Ahhh... The age old question! How much pressure do I need for my Rosin Press? The important number that we need to pay attention to is Platen PSI, and we will break down exactly how to figure that out in this article, and how many Platen PSI you need for a full extraction. This guide will help you build or decide which press fits your needs.
How much pressure does a rosin press need?:
It's important to remember that the number to focus on is Platen PSI, not general pressure/force. The general consensus among the industry for full yield capability at lower temperatures is:
Flower rosin: 1,200-2,500 Platen PSI
Hash rosin: 700-2,000 Platen PSI
Any higher Platen PSI will result in unnecessary torn bags, parchment, closing of oil channels, etc. Any lower Platen PSI will result in loss in yields and higher temperatures required for a full extraction.
How to calculate Platen PSI for your Rosin Press:
Platen PSI is simply calculated by taking the total force and dividing it by the size of your bag, not the size of your plates. In this instance, we'll say you are maxing out our 4x7 V2 Lowtemp Press (20 ton capable) with a 3"x6" bag of material. For round numbers, we'll say you're utilizing half of what the cylinder can generate: 10 tons (2,000lbs per ton), or 20,000 lbs of force.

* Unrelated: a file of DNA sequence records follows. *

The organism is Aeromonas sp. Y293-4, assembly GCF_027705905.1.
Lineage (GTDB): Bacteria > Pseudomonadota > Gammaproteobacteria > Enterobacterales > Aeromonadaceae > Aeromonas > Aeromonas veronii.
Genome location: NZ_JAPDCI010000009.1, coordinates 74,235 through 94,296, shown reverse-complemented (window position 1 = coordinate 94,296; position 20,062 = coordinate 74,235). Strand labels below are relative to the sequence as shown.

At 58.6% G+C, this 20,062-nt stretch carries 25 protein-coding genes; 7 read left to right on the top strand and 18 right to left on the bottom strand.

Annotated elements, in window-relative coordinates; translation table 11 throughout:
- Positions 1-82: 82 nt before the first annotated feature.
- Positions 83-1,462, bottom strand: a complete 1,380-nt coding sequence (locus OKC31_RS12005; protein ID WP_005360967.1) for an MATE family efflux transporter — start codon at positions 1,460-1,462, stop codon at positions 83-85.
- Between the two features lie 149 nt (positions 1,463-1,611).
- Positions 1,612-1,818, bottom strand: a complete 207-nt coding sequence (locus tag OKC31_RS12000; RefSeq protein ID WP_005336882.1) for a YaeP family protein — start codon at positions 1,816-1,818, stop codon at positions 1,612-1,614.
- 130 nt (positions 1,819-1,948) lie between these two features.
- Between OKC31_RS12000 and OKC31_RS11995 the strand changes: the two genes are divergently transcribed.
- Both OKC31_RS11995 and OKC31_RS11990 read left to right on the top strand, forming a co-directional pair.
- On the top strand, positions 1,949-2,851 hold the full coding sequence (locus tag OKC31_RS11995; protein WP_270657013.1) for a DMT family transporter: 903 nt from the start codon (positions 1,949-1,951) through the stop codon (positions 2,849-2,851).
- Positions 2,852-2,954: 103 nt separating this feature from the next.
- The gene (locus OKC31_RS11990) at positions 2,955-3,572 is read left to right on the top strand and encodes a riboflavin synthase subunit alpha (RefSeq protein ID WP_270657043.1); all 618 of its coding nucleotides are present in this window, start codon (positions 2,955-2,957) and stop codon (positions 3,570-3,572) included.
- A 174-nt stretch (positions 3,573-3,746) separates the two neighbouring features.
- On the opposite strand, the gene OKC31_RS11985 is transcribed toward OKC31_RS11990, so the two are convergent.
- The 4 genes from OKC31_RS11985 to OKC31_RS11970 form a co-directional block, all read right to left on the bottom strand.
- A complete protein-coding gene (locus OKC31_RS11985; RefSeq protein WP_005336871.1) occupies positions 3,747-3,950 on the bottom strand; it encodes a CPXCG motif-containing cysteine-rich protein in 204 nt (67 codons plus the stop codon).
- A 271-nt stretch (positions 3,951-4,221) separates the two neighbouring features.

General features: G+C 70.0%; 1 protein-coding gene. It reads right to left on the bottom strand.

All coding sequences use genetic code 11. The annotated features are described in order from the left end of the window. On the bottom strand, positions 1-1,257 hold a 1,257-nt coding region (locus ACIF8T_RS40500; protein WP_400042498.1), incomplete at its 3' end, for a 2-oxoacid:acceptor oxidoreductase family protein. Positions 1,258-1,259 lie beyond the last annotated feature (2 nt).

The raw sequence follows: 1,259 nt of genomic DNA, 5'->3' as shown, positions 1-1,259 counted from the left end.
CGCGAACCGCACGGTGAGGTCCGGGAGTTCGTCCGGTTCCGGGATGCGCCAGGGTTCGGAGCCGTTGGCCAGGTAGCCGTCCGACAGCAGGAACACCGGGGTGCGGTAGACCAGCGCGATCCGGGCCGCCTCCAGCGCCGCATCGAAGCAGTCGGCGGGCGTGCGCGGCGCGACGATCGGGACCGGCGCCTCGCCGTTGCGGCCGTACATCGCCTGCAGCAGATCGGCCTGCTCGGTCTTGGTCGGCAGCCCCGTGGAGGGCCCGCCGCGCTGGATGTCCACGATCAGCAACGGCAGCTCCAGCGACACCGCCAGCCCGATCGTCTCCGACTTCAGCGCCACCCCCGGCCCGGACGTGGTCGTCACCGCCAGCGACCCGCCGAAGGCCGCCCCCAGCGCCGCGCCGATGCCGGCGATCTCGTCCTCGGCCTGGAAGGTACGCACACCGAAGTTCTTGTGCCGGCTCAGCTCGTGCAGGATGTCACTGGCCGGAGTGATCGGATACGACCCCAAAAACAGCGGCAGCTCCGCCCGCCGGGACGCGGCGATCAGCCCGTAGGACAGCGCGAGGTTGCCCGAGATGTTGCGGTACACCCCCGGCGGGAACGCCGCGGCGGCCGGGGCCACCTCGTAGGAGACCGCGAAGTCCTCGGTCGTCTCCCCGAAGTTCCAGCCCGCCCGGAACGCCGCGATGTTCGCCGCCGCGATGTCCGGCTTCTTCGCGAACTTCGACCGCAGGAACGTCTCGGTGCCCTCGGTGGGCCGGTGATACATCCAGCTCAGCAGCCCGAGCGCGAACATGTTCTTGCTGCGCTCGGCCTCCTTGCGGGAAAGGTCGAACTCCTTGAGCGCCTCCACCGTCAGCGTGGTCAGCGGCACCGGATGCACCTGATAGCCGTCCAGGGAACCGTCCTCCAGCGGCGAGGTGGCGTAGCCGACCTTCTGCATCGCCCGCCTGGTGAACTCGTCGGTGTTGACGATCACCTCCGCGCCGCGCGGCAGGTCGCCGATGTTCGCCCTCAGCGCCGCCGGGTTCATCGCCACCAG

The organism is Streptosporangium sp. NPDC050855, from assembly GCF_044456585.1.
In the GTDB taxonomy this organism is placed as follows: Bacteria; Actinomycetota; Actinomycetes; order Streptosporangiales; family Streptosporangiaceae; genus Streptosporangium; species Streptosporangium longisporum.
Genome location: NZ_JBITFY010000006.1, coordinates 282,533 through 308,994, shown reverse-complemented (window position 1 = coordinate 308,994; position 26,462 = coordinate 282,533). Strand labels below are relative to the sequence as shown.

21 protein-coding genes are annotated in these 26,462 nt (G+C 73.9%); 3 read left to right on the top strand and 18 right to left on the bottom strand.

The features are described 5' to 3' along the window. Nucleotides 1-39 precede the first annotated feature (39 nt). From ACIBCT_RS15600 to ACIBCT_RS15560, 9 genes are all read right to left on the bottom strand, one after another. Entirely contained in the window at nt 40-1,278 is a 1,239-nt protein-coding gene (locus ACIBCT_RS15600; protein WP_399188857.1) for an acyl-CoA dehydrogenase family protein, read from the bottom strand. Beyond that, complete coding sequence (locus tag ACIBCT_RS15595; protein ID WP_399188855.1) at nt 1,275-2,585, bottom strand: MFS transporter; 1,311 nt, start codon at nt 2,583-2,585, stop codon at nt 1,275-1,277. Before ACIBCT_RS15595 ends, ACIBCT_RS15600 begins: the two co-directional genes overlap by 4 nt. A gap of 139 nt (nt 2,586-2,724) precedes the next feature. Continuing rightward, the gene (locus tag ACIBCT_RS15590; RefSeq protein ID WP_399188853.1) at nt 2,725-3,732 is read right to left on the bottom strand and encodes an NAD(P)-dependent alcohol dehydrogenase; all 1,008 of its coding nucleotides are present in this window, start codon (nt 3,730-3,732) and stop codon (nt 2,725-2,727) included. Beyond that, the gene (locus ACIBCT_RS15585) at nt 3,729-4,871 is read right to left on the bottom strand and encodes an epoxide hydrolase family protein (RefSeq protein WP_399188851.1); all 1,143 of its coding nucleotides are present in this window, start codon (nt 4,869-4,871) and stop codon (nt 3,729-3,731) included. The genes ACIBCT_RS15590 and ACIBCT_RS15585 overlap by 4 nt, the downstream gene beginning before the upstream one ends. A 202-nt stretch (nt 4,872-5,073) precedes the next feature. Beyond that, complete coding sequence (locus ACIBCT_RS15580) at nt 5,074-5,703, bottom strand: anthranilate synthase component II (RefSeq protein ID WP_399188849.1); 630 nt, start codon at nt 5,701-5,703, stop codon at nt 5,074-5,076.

- 3"x6" pouch= 18 square inches
- 10 tons of force= 20,000lbs of force
- 20,000 lbs / 18 sq in = 1,111 Platen PSI
How to read a pressure gauge:
Pressure gauge readouts on air compressors, pneumatic cylinders, and hydraulic Rosin Presses are not the total pressure being applied. These are readings of the internal pressure system. Typical pneumatic/air systems usually go up to around 150 psi internal pressure, and typical hydraulic systems can go up to 10,000 psi internal pressure.
This must be translated to total force being applied! With conventional high end hydraulic systems, they operate on a 10,000 internal PSI basis. This means at 10,000 psi on the gauge, the cylinder will operate at it's full rated force. On our V2 Press, we use a BVA Low Profile 20 ton cylinder.
When you break that down: each 1,000 psi on the pressure gauge read out translates to 2 tons or 4,000lbs of force.
For another example, if you had a 30 ton cylinder, each 1,000 psi on the gauge would translate to 3 tons or 6,000lbs of force.
Simply put: Rated force of cylinder / 10 = Total Force per 1,000 psi on the gauge. This is a quick and easy way to calculate total force applied.